Change starts in the neighbourhood
When examined closely it turns out that most stupendous achievements rarely consist of one big action. Instead they are usually made up of countless tiny, discrete acts of bravery, integrity and conscience. Herculean efforts are generally ongoing, laborious and not very glamorous.
So, if we take each tiny ethical action and add it to the next tiny ethical action and continue to do this across the board, we can create a huge tsunami of moral behaviour which has the power to effect great change.
The Butterfly Effect
In the 1960s Edward Lorenz realised that a butterfly’s wing flapping can create tiny changes in the atmosphere that might ultimately alter the path of a tornado. In 1972, he presented a paper entitled: “Predictability: Does the Flap of a Butterfly’s Wings in Brazil Set Off a Tornado in Texas?”
Hence the name, Butterfly Effect.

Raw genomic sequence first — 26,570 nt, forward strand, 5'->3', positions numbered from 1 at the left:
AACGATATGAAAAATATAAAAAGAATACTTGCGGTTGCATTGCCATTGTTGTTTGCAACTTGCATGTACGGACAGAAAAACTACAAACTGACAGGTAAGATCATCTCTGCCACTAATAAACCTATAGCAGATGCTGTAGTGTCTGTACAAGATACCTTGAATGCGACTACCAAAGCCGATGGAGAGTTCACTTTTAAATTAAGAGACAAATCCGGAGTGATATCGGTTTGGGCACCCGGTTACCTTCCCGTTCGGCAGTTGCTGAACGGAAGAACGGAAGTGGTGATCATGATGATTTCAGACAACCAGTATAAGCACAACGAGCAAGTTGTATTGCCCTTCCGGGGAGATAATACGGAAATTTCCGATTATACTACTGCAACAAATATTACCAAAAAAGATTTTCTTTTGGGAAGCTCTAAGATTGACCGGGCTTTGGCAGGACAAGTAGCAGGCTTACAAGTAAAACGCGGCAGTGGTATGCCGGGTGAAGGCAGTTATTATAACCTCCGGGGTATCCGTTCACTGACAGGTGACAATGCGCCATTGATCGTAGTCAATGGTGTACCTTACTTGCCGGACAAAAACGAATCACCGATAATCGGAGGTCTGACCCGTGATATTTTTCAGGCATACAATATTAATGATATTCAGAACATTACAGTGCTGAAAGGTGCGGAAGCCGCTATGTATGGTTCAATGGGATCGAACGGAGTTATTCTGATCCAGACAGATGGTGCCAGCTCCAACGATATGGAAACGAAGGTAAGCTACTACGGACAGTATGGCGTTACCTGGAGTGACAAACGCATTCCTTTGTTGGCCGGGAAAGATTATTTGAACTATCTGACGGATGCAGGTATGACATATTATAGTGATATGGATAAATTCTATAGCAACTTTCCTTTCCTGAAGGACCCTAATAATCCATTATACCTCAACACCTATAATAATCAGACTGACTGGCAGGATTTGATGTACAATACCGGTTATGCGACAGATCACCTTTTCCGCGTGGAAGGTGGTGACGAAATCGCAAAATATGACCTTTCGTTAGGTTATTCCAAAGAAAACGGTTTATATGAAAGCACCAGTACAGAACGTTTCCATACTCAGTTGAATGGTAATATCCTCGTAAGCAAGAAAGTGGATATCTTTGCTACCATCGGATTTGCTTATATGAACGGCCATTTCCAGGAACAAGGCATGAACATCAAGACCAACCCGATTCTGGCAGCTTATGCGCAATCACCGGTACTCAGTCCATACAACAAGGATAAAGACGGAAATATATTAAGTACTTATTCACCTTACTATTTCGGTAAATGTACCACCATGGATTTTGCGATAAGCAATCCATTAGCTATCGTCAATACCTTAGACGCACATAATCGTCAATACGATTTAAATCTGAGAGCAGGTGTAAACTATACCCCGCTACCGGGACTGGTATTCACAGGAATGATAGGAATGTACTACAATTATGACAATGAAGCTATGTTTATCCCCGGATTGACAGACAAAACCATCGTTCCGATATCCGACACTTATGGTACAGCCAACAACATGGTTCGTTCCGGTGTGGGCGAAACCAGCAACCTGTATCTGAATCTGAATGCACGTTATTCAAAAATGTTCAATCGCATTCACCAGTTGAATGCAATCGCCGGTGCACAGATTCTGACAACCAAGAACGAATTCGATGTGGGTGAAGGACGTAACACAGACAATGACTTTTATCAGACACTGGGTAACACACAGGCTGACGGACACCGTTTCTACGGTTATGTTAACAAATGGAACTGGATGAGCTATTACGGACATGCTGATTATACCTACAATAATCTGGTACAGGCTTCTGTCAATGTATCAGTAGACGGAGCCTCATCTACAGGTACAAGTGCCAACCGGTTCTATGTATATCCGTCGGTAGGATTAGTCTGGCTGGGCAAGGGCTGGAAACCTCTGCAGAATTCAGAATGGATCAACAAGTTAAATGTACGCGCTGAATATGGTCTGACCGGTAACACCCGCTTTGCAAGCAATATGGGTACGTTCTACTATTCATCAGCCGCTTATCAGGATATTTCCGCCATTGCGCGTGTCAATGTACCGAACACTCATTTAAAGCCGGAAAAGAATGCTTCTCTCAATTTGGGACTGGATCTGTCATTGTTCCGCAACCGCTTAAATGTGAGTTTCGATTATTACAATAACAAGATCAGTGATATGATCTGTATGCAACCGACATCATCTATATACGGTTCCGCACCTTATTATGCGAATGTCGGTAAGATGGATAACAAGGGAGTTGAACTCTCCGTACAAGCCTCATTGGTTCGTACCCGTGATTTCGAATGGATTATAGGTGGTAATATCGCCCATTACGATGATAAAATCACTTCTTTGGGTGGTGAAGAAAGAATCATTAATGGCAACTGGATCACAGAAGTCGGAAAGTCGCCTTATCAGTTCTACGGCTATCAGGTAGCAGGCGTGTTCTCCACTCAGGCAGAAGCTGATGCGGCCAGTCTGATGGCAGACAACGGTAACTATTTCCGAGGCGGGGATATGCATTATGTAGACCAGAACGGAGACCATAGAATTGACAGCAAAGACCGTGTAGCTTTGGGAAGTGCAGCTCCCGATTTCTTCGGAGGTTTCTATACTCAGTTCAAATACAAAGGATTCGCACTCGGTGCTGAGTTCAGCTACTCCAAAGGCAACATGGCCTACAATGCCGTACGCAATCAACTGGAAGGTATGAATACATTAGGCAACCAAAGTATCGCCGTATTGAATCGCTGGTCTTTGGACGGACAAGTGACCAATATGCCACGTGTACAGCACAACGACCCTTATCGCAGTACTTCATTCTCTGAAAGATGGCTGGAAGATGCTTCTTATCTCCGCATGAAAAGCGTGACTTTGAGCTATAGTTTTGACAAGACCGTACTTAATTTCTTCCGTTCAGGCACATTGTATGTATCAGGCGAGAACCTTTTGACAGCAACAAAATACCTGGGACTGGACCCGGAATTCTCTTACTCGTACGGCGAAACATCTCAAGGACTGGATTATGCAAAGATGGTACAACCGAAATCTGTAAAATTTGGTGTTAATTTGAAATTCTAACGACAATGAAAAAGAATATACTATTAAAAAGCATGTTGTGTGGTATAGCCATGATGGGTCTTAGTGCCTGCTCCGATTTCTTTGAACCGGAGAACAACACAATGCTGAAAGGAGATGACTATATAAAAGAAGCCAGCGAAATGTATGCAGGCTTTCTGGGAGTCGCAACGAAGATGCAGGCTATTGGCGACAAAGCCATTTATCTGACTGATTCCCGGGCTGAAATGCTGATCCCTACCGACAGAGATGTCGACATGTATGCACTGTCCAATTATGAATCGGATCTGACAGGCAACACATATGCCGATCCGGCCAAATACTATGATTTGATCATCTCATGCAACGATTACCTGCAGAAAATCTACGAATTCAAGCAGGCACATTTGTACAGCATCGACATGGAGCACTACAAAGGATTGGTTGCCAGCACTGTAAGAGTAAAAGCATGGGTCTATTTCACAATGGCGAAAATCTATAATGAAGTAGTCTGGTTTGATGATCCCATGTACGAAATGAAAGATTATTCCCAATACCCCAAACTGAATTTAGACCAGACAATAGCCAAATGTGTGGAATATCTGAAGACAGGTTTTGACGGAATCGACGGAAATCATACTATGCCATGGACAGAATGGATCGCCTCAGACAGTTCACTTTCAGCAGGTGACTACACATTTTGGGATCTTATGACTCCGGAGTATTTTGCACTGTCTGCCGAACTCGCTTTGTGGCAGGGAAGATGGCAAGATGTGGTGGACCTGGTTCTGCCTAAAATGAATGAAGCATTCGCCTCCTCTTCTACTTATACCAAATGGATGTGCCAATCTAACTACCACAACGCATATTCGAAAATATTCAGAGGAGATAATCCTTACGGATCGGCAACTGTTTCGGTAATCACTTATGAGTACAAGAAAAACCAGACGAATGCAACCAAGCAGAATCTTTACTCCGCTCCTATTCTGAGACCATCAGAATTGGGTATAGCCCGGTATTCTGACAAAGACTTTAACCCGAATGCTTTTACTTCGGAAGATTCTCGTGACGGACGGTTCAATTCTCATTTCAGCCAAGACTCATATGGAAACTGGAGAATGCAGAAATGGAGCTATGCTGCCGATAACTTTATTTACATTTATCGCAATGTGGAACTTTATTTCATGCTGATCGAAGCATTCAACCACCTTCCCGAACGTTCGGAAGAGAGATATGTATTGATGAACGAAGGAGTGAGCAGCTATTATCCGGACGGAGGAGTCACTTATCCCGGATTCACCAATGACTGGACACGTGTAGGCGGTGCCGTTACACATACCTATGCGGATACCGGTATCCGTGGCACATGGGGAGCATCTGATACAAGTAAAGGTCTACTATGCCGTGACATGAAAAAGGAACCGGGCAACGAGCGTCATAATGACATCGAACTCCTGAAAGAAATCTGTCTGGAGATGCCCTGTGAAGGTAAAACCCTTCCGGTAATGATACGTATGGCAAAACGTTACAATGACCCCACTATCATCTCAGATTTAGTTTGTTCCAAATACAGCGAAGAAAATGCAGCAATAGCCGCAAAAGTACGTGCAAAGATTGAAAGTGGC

The flapping wings simply represent a small change which causes a chain of events leading to large scale alterations in the ultimate event. So, while the butterfly is not responsible for causing the tornado it does have a part to play.
Change-makers not Bystanders
It’s much the same in human society. Every single thing that every one of us does all of the time matters. There is no such thing as a deed – good or bad – that doesn’t have some consequence somewhere.
When faced with the problems in the world most of us feel as insignificant as any butterfly in a storm.
But if we saw that our small, seemingly insignificant actions could improve the world perhaps we might begin to see ourselves as change-makers instead of bystanders?
“Without action nothing in the material world can be accomplished, neither can words unaided advance a man in the spiritual Kingdom…Therefore strive that your actions day by day may be beautiful prayers. Turn towards God, and seek always to do that which is right and noble. Enrich the poor, raise the fallen, comfort the sorrowful, bring healing to the sick, reassure the fearful, rescue the oppressed, bring hope to the hopeless, shelter the destitute!” (1)